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Study finds cannabis use during pregnancy affects birth weight, organ growth in newborns

Researchers found that daily use of cannabis among pregnant women caused a reduction in birth weight of eight per cent and decreased brain and liver growth by more than 20 per cent.
Researchers found that daily use of cannabis among pregnant women caused a reduction in birth weight of eight per cent and decreased brain and liver growth by more than 20 per cent. Pixabay / Pexels

A joint study from Western and Queen’s universities finds that daily use of cannabis during pregnancy can lead to reductions in birth weight along with decreased brain and liver growth in newborns.

The research, published in the journal Scientific Reports, used a rat model and human placental cells to study the effects of THC, the main psychoactive ingredient in cannabis, on pregnant women.

READ MORE: Cannabis during pregnancy linked to higher risk of pre-term birth — study

Researchers found that a rat model regularly exposed to a low dose of THC during pregnancy — a dosage that’s intended to mimic the daily use of cannabis — resulted in an eight per cent reduction in birth weight, along with a more than 20 per cent decrease in brain and liver growth.

Co-author Dr. Dan Hardy said the research backs previous studies that have linked cannabis use during pregnancy to low birth weight in newborns.

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“Clinical data is complicated because it is confounded by other factors such as socioeconomic status,” said Hardy.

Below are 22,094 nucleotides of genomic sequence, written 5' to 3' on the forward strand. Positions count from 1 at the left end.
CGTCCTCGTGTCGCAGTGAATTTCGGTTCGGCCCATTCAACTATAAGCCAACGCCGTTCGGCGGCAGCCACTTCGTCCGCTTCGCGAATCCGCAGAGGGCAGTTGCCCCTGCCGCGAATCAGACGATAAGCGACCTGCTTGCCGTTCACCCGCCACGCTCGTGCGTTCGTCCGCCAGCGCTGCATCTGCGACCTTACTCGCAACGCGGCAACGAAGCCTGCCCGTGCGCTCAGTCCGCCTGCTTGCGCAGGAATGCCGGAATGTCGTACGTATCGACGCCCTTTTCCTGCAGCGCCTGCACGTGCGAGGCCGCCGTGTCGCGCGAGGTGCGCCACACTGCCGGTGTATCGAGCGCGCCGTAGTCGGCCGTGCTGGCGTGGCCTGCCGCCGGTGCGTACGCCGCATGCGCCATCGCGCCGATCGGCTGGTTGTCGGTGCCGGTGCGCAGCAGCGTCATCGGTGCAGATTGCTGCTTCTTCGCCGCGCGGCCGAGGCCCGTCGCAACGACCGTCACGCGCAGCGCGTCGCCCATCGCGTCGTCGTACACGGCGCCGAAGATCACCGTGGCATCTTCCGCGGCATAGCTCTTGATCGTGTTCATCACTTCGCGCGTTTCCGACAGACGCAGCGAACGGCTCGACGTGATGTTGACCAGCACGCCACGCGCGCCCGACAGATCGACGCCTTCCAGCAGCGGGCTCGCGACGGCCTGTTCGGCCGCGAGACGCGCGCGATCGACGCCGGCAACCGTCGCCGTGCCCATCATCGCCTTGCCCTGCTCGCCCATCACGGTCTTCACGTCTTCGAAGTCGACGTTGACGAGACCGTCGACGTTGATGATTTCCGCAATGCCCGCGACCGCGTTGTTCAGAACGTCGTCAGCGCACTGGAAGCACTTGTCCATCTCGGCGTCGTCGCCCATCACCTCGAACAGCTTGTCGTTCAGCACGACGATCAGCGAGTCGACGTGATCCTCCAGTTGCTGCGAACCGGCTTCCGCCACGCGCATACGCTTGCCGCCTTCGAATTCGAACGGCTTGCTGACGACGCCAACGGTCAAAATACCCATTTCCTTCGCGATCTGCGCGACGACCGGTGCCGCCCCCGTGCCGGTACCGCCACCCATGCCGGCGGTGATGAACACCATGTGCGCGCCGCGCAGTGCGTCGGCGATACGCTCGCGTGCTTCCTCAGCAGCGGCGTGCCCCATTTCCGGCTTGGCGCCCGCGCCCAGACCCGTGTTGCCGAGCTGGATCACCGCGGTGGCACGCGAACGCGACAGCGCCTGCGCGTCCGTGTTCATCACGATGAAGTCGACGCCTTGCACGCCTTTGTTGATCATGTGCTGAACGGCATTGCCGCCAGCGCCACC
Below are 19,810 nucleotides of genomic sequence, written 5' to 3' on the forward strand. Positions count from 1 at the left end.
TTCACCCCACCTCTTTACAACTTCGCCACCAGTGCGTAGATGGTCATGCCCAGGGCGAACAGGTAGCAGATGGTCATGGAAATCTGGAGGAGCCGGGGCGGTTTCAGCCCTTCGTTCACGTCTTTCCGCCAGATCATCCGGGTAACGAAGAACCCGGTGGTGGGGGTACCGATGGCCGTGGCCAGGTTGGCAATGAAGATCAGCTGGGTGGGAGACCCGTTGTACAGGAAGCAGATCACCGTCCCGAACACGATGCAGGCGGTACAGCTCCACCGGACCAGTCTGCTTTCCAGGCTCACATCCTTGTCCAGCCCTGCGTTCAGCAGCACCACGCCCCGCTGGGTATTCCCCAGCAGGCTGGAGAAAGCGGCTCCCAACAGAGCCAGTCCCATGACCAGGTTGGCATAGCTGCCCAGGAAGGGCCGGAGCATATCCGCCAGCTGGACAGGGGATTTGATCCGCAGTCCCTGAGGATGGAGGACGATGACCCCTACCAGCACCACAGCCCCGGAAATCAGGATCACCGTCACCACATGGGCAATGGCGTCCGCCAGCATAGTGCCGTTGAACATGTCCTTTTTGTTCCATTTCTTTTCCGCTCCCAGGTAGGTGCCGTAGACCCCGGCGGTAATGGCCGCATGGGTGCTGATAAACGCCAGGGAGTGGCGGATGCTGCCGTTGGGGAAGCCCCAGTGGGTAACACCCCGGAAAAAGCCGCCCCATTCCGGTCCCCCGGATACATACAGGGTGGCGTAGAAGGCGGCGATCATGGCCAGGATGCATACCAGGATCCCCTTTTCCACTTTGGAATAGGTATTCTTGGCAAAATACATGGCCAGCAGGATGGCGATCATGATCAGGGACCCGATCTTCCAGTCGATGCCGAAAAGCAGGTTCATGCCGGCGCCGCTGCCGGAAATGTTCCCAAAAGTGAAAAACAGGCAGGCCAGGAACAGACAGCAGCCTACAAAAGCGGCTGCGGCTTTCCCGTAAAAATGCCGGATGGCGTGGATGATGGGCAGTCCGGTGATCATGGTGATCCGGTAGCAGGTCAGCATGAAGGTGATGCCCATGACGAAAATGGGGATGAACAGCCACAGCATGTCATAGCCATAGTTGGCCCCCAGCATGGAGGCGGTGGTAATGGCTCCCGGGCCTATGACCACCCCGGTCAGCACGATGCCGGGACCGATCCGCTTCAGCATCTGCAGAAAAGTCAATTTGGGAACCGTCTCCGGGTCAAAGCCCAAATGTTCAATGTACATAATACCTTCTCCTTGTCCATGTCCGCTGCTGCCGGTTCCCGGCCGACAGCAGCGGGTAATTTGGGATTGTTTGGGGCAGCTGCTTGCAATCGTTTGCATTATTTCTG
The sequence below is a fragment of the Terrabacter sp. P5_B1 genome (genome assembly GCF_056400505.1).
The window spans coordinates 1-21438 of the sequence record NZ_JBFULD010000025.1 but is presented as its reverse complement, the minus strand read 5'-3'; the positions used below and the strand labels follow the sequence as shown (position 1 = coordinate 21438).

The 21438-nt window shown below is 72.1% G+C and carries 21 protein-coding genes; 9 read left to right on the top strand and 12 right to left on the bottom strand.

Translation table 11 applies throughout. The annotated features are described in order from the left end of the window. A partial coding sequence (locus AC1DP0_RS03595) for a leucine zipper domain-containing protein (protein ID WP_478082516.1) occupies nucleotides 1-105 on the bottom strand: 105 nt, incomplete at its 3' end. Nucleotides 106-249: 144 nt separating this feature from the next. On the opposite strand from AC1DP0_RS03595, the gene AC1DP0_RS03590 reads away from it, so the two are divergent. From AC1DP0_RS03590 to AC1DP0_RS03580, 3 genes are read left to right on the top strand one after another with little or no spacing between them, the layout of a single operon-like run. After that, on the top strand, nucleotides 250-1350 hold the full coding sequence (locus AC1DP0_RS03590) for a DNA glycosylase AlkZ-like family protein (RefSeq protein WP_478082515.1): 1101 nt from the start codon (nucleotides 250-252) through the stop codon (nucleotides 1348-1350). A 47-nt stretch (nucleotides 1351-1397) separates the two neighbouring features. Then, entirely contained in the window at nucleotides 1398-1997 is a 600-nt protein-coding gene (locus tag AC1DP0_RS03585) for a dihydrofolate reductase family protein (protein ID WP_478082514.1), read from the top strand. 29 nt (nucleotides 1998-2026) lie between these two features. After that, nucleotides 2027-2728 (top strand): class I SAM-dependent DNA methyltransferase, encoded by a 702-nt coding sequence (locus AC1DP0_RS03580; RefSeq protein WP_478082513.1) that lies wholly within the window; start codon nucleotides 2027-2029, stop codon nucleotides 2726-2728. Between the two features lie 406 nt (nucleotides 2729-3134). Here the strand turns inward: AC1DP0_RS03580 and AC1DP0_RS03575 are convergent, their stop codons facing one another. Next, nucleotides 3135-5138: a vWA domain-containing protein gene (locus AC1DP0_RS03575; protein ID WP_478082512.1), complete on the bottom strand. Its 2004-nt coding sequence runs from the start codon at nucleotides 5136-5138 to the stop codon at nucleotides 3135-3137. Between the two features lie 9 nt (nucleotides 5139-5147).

“This is the first study to definitively support the fact that THC alone has a direct impact on placental and fetal growth.”

Click to play video 'A Kingston mother says there is still a stigma about pot use and parenting' A Kingston mother says there is still a stigma about pot use and parenting
A Kingston mother says there is still a stigma about pot use and parenting – Jan 4, 2020

Researchers say the growth reductions observed in babies are likely due to how THC was found to have affected the flow of oxygen and nutrients from the placenta into the developing fetus.

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Oxygen and nutrients struggled to reach the fetus, researchers say, after THC caused a decrease in the transfer of a glucose called GLUT-1. This means the mother’s body was unable to transfer glucose to the fetus during pregnancy, according to the study.

READ MORE: More pregnant women are using cannabis despite its dangers — study

Another observation in the study found what appeared to be reduced blood flow from the mother to the fetus.

Researchers hope the study will help clinicians communicate the risks of cannabis use during pregnancy.